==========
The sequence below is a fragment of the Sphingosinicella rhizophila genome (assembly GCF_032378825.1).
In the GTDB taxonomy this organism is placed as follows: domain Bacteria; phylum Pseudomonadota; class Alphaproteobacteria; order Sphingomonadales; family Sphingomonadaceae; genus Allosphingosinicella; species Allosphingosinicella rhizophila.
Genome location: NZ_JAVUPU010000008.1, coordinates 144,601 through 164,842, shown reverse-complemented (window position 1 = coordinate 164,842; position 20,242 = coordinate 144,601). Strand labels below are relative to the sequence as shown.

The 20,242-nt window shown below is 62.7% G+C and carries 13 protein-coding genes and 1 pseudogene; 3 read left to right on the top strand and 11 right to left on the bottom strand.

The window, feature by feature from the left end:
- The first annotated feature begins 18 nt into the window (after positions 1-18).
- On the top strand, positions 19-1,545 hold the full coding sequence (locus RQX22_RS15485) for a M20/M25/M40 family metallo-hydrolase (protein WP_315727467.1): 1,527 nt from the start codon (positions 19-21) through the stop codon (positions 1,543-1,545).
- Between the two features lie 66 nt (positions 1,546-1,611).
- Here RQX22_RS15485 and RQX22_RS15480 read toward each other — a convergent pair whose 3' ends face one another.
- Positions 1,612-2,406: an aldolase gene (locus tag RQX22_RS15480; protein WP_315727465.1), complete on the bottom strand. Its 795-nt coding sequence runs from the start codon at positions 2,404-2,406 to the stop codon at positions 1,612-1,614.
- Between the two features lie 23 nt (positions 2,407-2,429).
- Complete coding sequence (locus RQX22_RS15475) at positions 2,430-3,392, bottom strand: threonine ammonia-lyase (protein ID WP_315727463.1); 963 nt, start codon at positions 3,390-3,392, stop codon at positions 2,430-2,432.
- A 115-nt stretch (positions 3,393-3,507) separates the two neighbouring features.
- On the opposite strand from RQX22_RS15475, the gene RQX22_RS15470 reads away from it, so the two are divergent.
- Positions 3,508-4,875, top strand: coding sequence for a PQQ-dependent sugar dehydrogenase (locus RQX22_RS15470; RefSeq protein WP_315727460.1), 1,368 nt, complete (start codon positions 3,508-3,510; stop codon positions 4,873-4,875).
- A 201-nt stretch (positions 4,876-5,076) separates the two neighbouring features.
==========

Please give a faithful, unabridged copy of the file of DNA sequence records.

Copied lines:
The sequence below is a fragment of the Sphingosinicella rhizophila genome (assembly GCF_032378825.1).
In the GTDB taxonomy this organism is placed as follows: domain Bacteria; phylum Pseudomonadota; class Alphaproteobacteria; order Sphingomonadales; family Sphingomonadaceae; genus Allosphingosinicella; species Allosphingosinicella rhizophila.
Genome location: NZ_JAVUPU010000008.1, coordinates 144,601 through 164,842, shown reverse-complemented (window position 1 = coordinate 164,842; position 20,242 = coordinate 144,601). Strand labels below are relative to the sequence as shown.

The 20,242-nt window shown below is 62.7% G+C and carries 13 protein-coding genes and 1 pseudogene; 3 read left to right on the top strand and 11 right to left on the bottom strand.

The window, feature by feature from the left end:
- The first annotated feature begins 18 nt into the window (after positions 1-18).
- On the top strand, positions 19-1,545 hold the full coding sequence (locus RQX22_RS15485) for a M20/M25/M40 family metallo-hydrolase (protein WP_315727467.1): 1,527 nt from the start codon (positions 19-21) through the stop codon (positions 1,543-1,545).
- Between the two features lie 66 nt (positions 1,546-1,611).
- Here RQX22_RS15485 and RQX22_RS15480 read toward each other — a convergent pair whose 3' ends face one another.
- Positions 1,612-2,406: an aldolase gene (locus tag RQX22_RS15480; protein WP_315727465.1), complete on the bottom strand. Its 795-nt coding sequence runs from the start codon at positions 2,404-2,406 to the stop codon at positions 1,612-1,614.
- Between the two features lie 23 nt (positions 2,407-2,429).
- Complete coding sequence (locus RQX22_RS15475) at positions 2,430-3,392, bottom strand: threonine ammonia-lyase (protein ID WP_315727463.1); 963 nt, start codon at positions 3,390-3,392, stop codon at positions 2,430-2,432.
- A 115-nt stretch (positions 3,393-3,507) separates the two neighbouring features.
- On the opposite strand from RQX22_RS15475, the gene RQX22_RS15470 reads away from it, so the two are divergent.
- Positions 3,508-4,875, top strand: coding sequence for a PQQ-dependent sugar dehydrogenase (locus RQX22_RS15470; RefSeq protein WP_315727460.1), 1,368 nt, complete (start codon positions 3,508-3,510; stop codon positions 4,873-4,875).
- A 201-nt stretch (positions 4,876-5,076) separates the two neighbouring features.